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December 2008

by Kam Williams


Distributor: Lionsgate
Director: Olivier Megaton
Screenwriter: Luc Besson, Robert Mark Kamen
Cinematographer: Giovanni Fiore Coltellacci
Composer: Alexandre Azaria
Cast: Jason Statham, Robert Knepper, Francois Berleand


Jason Statham Back for More Derring-Do as Daredevil Driver for Hire

In this critic’s opinion, Jason Statham was the obvious pick to replace Pierce Brosnan as James Bond. For the suave, self-assured leading man had fairly well established himself as the heir apparent to the role after a string of impressive action-oriented outings in everything from Snatch to Crank to The Transporter 1 & 2. Anyone who wants further proof need only check out Transporter 3, where the steely Statham makes the most of his latest opportunity to display his fighting skills while also adding a dash of romance to his repertoire.

The film opens like a variation of Speed, as it establishes a similarly urgent motif at the point of departure in order to keep the audience on edge for the duration of the high-octane adventure. Here we have Frank Martin (Statham), chauffeur nonpareil, who is “hired” at gunpoint by mobsters to drive a secret package to an undisclosed location. The catch is that to insure his allegiance the thugs have strapped a bomb to his arm which is set to detonate if he wanders more than 75 feet from the vehicle.

Another complication is that Frank has a raccoon-eyed passenger coming along for the ride in Valentina (Natalya Rudakova), a pill-popping, vodka-swigging party girl he saved from the goons. What our hero doesn’t know is that the freckle-faced femme fatale just happens to be the kidnapped daughter of Leonid Vasilev (Jeroen Krabbe), a powerful Ukrainian politician presently being pressured to sign a government contract as ransom by the same creep (Robert Knepper) who attached the explosives to Frank.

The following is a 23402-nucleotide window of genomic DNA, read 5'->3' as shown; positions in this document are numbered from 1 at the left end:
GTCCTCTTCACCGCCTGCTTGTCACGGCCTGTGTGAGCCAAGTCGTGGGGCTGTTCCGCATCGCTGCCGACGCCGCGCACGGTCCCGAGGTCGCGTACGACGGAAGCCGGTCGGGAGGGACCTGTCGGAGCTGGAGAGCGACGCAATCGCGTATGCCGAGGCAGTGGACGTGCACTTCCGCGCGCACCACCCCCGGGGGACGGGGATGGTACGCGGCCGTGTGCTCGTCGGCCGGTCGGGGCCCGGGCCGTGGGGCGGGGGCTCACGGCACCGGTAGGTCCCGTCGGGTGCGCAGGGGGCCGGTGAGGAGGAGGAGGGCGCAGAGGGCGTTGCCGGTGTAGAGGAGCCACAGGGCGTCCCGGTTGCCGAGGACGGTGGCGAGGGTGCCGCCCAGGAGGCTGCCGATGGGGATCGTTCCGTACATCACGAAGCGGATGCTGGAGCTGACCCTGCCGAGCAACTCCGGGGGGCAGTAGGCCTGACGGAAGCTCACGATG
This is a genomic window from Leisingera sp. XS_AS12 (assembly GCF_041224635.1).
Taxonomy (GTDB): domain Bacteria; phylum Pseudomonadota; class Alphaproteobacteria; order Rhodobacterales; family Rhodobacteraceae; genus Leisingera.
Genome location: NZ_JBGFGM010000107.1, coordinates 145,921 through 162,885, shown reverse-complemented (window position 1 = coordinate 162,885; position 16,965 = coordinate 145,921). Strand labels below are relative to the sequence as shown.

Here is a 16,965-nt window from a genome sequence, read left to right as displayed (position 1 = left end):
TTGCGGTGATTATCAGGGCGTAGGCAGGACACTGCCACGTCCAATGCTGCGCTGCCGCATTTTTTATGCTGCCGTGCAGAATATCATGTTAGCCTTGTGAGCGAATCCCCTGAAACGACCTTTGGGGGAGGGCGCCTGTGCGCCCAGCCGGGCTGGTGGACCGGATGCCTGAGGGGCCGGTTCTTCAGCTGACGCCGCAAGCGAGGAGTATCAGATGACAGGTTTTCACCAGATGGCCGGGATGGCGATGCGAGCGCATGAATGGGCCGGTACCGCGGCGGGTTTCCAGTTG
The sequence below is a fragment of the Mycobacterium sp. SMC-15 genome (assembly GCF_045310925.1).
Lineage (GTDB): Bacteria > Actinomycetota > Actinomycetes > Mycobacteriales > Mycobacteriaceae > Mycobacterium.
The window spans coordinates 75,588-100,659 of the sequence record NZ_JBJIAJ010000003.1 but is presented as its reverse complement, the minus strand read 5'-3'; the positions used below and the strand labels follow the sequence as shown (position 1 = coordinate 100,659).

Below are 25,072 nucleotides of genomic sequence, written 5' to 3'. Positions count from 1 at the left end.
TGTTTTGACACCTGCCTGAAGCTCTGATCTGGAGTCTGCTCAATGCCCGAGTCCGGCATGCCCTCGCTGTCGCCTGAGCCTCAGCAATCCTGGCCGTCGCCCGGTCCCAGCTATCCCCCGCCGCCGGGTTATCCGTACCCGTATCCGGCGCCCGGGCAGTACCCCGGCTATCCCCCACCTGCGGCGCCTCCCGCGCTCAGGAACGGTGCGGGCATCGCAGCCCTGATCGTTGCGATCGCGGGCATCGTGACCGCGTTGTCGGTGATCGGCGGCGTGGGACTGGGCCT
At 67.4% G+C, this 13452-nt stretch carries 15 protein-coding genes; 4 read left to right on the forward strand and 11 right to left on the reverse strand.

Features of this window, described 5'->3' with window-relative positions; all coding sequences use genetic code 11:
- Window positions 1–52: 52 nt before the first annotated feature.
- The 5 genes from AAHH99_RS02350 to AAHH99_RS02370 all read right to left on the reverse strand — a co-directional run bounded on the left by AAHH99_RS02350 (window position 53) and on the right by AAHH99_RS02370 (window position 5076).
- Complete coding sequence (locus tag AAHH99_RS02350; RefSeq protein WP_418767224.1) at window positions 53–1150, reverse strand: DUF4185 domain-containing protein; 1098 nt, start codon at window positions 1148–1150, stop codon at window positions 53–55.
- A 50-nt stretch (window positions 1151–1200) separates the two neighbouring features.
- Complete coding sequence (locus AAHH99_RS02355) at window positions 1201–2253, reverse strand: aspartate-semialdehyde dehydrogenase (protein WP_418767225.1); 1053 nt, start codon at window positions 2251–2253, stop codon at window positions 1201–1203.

Fair warning, Transporter 3’s storyline won’t hold up well to close scrutiny, as the point of the picture is the incessant visual capture provided by all the pyrotechnics and gravity-defying stunt sequences featuring carefully-orchestrated gunplay, hand-to-hand combat, and car, bike and train chases. Is the plot plausible? No, but it hurtles along at such a breakneck pace you don’t have a chance to pause to contemplate its preposterousness.

From Frank’s successfully running a gauntlet of a dozen bloodthirsty foes, to driving his souped-up sports car off an overpass and landing safely onto a speeding locomotive, to tipping the auto onto its side to negotiate a narrow passageway between a couple of 18-wheelers, this is the stuff escapist movie magic is meant to be made of. Mix in a little charm and romance, and you have all the fixins for the most dashing and debonair British character around today, even if his name can’t be James Bond.